Sunday, September 02, 2007
Ok, so the picture of a wheel of Brie is somewhat misleading. Soft cheeses are the most notorious source of the Listeria bacterium, but you're about as likely to get it from unwashed produce, poorly cooked meat (ie, not cooked all the way through--the fact that your dad thinks everything up to and including filet mignon is improved by a slathering of barbeque sauce has nothing to do with your susceptibility), or contact with sick farm animals. Of course, since soft cheese once caused a big outbreak (these days the few cheese-related cases that do occur are linked to queso blanco, the Mexican equivalent of farmer's cheese) pregnant women and those with weak immune systems are advised to avoid soft, flowing, delicious Brie et al. altogether. Which is a pity. This is also why you can't get cheese aged less than 60 days, or raw-milk cheese, in the US. That, and the USDA is full of crap. Oh, but I'll bust their chops another time. You can support factory farming and use the government school lunch program as a dumping ground for federally subsidized overproduction of high-fructose corn syrup, but when you keep me from having raw-milk Camembert you've gone too far! Just kidding--factory farming and making America's children hyperactive and obese is also not OK. But at least it's profitable! Hey! I'll be here all week...try the veal.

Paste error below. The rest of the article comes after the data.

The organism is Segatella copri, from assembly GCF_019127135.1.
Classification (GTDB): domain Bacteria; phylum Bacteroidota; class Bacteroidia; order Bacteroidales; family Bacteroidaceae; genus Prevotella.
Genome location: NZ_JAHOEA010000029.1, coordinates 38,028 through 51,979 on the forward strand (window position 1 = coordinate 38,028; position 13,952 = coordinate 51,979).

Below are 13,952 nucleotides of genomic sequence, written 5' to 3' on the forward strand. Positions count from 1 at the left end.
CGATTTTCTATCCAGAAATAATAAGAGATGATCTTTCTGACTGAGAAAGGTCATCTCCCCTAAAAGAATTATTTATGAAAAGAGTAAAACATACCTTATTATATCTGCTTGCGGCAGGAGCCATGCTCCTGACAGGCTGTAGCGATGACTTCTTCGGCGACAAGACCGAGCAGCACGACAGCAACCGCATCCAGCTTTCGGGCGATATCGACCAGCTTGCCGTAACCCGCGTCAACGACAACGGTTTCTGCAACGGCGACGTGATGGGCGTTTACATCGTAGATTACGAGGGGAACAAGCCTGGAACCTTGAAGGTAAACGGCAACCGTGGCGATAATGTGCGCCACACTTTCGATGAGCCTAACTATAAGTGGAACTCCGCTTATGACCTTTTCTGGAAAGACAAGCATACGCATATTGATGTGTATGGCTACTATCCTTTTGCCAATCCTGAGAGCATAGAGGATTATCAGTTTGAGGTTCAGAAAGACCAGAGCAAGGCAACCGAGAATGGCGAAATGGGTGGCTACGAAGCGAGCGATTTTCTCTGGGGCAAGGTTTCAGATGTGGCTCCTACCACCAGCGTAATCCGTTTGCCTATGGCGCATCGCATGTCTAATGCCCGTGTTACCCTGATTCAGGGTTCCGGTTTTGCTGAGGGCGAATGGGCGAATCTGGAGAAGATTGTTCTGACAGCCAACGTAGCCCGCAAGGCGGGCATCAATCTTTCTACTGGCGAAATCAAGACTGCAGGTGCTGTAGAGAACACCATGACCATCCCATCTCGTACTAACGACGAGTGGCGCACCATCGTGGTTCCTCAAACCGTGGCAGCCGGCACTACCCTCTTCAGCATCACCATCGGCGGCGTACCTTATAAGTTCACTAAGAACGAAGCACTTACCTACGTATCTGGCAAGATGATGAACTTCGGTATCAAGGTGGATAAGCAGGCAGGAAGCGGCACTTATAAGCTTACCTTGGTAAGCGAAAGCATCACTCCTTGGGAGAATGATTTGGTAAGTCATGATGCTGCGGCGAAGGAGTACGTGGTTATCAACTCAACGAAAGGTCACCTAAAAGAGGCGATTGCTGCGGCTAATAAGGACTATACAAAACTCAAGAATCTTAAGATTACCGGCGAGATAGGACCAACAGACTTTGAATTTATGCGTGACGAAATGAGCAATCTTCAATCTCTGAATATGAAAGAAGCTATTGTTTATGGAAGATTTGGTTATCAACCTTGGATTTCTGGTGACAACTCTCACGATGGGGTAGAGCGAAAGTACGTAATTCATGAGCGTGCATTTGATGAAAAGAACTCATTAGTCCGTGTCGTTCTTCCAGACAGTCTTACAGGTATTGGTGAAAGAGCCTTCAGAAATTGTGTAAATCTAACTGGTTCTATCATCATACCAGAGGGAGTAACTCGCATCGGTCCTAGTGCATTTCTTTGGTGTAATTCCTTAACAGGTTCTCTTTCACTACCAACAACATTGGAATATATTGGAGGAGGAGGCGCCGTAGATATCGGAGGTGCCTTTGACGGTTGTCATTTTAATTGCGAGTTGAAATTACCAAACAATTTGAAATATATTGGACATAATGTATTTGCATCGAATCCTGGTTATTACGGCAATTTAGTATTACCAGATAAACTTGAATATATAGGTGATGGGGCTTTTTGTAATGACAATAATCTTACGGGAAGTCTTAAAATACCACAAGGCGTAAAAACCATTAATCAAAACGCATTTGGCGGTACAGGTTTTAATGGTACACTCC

Why all the fuss? Because listeriosis in pregnant women is nasty, that's why. Not so bad for the average, healthy adult--most people get a little fever, maybe a headache and some nausea--but pregnant women can pass it to the fetus, which may then be born with septicemia (ie, a blood infection...Very Bad News) or encephalitis (an infection of the brain-al area...also Very Bad News), or may just be stillborn outright. Immunocompromised folks may have the same symptoms. Treatment is pretty simple: a course of penicillin, or erythromycin if the patient can't have penicillin for some reason. Cephalosporins (my personal favorite antibiotic class, since I get skin infections on occasion from all the sweaty running I do) don't work for listeriosis, so don't go trying to prescribe Keflex for it.
Next time we do the Disease of the Day feature (I need to put up some more poetry and possibly do another Lesbian Pulp Fiction day before we do any more diseases) it'll either be a hemorrhagic fever or a parasitic infection. Lassa fever or Leischmaniasis? Hantavirus or hookworms? Stay tuned...